kreizihorse - Fotolia
NEW YORK -- As retailers scramble to deploy the latest technologies to create the best experience for their customers, they face tough challenges.
The difficulties involved in putting customer experience (CX) software to use quickly and efficiently, the organizational restructuring needed to do that and collecting consumer data all can hamper a brand's attempt at modernizing its CX strategy.
Thousands of retailers from around the world gathered at the National Retail Federation's NRF 2019 conference here, as the retail industry is quickly being transformed by CX technology.
But, without an effective CX strategy, businesses won't lure more customers to their physical stores or to their websites, said Jeffrey Liss, director of management consulting at KPMG, a global professional services company based in New York.
"Just because you go and buy the new technology and implement it, it doesn't mean you figured out how to migrate your company," Liss said in an interview at the conference. "You can't just flip a switch."
Liss was among the roughly 37,000 attendees at the retail show, and his view was similar to that of other attendees: While new technology can help improve CX, organizations still need a concerted CX strategy to reap the benefits of the technology.
Driving traffic with the online experience
The importance of CX to the retail industry can't be understated, and it's becoming apparent that the right CX strategy can be a differentiator for brands.
According to a survey of 30,000 global retail customers conducted by digital performance vendor Riverbed, 89% of those surveyed said the digital shopping experience is just as important as product price, and 47% went to a brand's physical store for the first time after a positive digital shopping experience.
The idea that a consumer's online shopping experience can translate to better brick-and-mortar results is one of the emerging trends in retail. Newer, online-based retailers, like eyeglass vendor Warby Parker and mattress seller Casper, are growing their physical retail footprints, while traditional retailers are working to better connect customers' online experience with their in-store experience.
Beacon Lighting is Australia's largest provider of interior lighting, but the company noticed over the past five years that traffic in its stores was slowing.
"We wanted to have our e-commerce drive in-store traffic," said Mick Tan, CIO at Beacon Lighting.
Tan was on a panel talking about digital strategies for delivering a superior in-store and online CX.
"We recognized our traffic was down, and we wanted to make a difference by concentrating on e-commerce," he said during the panel discussion.
By putting its CX strategy first, Beacon Lighting started concentrating on providing more digital-based experiences to get customers to start their shopping online before heading to the store.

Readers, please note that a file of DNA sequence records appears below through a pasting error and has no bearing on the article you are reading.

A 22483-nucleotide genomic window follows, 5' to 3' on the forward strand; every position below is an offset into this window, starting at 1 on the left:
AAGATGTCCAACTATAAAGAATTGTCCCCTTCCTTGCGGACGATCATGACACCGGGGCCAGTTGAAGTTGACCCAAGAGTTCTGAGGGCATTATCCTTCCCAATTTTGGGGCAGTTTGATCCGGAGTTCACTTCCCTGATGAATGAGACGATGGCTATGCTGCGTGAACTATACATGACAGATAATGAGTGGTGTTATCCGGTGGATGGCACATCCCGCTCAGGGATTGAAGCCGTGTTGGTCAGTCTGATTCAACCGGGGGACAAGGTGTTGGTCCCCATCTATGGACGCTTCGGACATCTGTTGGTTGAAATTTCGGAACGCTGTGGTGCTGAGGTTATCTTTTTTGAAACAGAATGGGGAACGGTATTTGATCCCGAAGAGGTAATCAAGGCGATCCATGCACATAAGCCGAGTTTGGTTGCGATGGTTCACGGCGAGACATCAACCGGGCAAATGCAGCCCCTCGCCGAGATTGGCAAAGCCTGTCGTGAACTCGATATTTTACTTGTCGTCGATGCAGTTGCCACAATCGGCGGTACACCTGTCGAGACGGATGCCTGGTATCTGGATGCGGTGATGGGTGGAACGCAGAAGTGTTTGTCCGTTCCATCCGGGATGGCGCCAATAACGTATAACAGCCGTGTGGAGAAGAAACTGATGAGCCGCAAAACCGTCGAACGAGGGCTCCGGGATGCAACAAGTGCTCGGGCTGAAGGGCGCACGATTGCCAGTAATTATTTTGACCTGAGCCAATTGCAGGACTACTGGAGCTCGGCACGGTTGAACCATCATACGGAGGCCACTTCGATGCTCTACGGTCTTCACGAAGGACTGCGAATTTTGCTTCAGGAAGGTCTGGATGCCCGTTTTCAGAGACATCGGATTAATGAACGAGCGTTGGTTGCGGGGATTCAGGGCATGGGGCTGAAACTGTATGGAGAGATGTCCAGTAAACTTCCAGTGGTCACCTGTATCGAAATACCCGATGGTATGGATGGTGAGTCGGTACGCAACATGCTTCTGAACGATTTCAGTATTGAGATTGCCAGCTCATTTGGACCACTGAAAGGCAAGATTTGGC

"We were never taught how to sell lighting online," Tan said. "But now, we're getting our customers to gain interest at home and then go into the store, and [we're] adding new initiatives like in-store design studios to help bring customers in."
The importance of employee experience
Another trend affecting CX strategy for businesses is the connection between CX and employee experience. Retailers are realizing that, to provide the best CX they can, employee experience needs to be a priority, as well.
Jeffrey Lissdirector of management consulting, KPMG
"Employee and customer experience are starting to blend," said Joseph Preciado, senior director for Asurion, a provider of device insurance and services for mobile phones, consumer electronics and home appliances, based in Nashville, Tenn.
Preciado was on the same panel as Tan from Beacon Lighting.
"It's important to our partners that we provide a good customer experience, and that starts with our employees," he said.
Other retailers are facing the same challenge of connecting employee and customer experience. Newer technology like AI can change how an organization operates, and getting employees equipped with the right tools and skills is essential, according to Liss.
"You have new technology that is forcing a challenge from a skill standpoint," Liss said. "You have people who have worked with traditional reports for years, and now they need a new set of skills to ask the right questions and to use the technology to help find the answers."
More customer data than ever before
One theme at NRF 2019 was the evolution of the modern customer, who brings more knowledge to the shopping experience than ever before. Shoppers often enter a store or visit a retailer's website armed with a substantial amount of information they get from doing their own research.
"CX is nothing new, but in the era where consumers have more power in the sales process, delivering a differentiating CX is business-imperative," said Sherry Egerton, director of client success for Acceo Retail, a business technology vendor based in Montreal. Egerton was speaking on a panel about the relationship between data and CX. "Businesses collect more data than ever before, but they are having trouble to connect that to customers," she said.
Consumers provide retailers with more data than in the past. And in return, customers expect retailers to build a personalized CX for them.
"It used to be about product, price, place and promotion, but that has changed," said Ian Holland, vice president at Acceo, during the panel session. "It's no longer about the masses; it's about an experience tailored to me."